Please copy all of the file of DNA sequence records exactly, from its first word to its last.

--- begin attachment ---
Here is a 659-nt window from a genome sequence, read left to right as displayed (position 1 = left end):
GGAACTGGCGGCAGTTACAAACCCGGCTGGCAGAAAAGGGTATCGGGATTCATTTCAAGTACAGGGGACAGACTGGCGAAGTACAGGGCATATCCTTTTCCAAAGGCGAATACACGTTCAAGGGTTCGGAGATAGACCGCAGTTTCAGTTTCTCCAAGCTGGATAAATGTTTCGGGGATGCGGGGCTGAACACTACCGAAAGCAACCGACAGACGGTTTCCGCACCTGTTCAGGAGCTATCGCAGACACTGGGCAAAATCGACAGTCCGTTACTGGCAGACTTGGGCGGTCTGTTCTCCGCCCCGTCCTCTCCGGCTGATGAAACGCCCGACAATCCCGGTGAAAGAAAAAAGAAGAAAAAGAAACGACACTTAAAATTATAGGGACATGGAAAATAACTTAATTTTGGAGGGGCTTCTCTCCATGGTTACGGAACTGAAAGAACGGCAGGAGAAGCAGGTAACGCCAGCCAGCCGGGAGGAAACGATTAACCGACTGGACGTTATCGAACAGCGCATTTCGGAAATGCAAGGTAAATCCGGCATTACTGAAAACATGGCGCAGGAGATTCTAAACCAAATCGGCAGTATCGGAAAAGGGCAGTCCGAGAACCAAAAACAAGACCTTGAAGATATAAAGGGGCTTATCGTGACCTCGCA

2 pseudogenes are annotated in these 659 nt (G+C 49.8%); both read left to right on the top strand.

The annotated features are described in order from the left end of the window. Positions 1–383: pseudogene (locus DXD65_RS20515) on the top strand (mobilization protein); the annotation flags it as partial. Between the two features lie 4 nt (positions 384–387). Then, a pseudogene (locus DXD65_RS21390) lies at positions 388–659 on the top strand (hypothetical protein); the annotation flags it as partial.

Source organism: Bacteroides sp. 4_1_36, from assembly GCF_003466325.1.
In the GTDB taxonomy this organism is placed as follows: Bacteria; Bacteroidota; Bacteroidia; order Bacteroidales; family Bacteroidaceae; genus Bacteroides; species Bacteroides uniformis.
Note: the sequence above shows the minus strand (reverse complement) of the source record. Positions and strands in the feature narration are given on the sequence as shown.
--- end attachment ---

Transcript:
Here is a 659-nt window from a genome sequence, read left to right as displayed (position 1 = left end):
GGAACTGGCGGCAGTTACAAACCCGGCTGGCAGAAAAGGGTATCGGGATTCATTTCAAGTACAGGGGACAGACTGGCGAAGTACAGGGCATATCCTTTTCCAAAGGCGAATACACGTTCAAGGGTTCGGAGATAGACCGCAGTTTCAGTTTCTCCAAGCTGGATAAATGTTTCGGGGATGCGGGGCTGAACACTACCGAAAGCAACCGACAGACGGTTTCCGCACCTGTTCAGGAGCTATCGCAGACACTGGGCAAAATCGACAGTCCGTTACTGGCAGACTTGGGCGGTCTGTTCTCCGCCCCGTCCTCTCCGGCTGATGAAACGCCCGACAATCCCGGTGAAAGAAAAAAGAAGAAAAAGAAACGACACTTAAAATTATAGGGACATGGAAAATAACTTAATTTTGGAGGGGCTTCTCTCCATGGTTACGGAACTGAAAGAACGGCAGGAGAAGCAGGTAACGCCAGCCAGCCGGGAGGAAACGATTAACCGACTGGACGTTATCGAACAGCGCATTTCGGAAATGCAAGGTAAATCCGGCATTACTGAAAACATGGCGCAGGAGATTCTAAACCAAATCGGCAGTATCGGAAAAGGGCAGTCCGAGAACCAAAAACAAGACCTTGAAGATATAAAGGGGCTTATCGTGACCTCGCA

2 pseudogenes are annotated in these 659 nt (G+C 49.8%); both read left to right on the top strand.

The annotated features are described in order from the left end of the window. Positions 1–383: pseudogene (locus DXD65_RS20515) on the top strand (mobilization protein); the annotation flags it as partial. Between the two features lie 4 nt (positions 384–387). Then, a pseudogene (locus DXD65_RS21390) lies at positions 388–659 on the top strand (hypothetical protein); the annotation flags it as partial.

Source organism: Bacteroides sp. 4_1_36, from assembly GCF_003466325.1.
In the GTDB taxonomy this organism is placed as follows: Bacteria; Bacteroidota; Bacteroidia; order Bacteroidales; family Bacteroidaceae; genus Bacteroides; species Bacteroides uniformis.
Note: the sequence above shows the minus strand (reverse complement) of the source record. Positions and strands in the feature narration are given on the sequence as shown.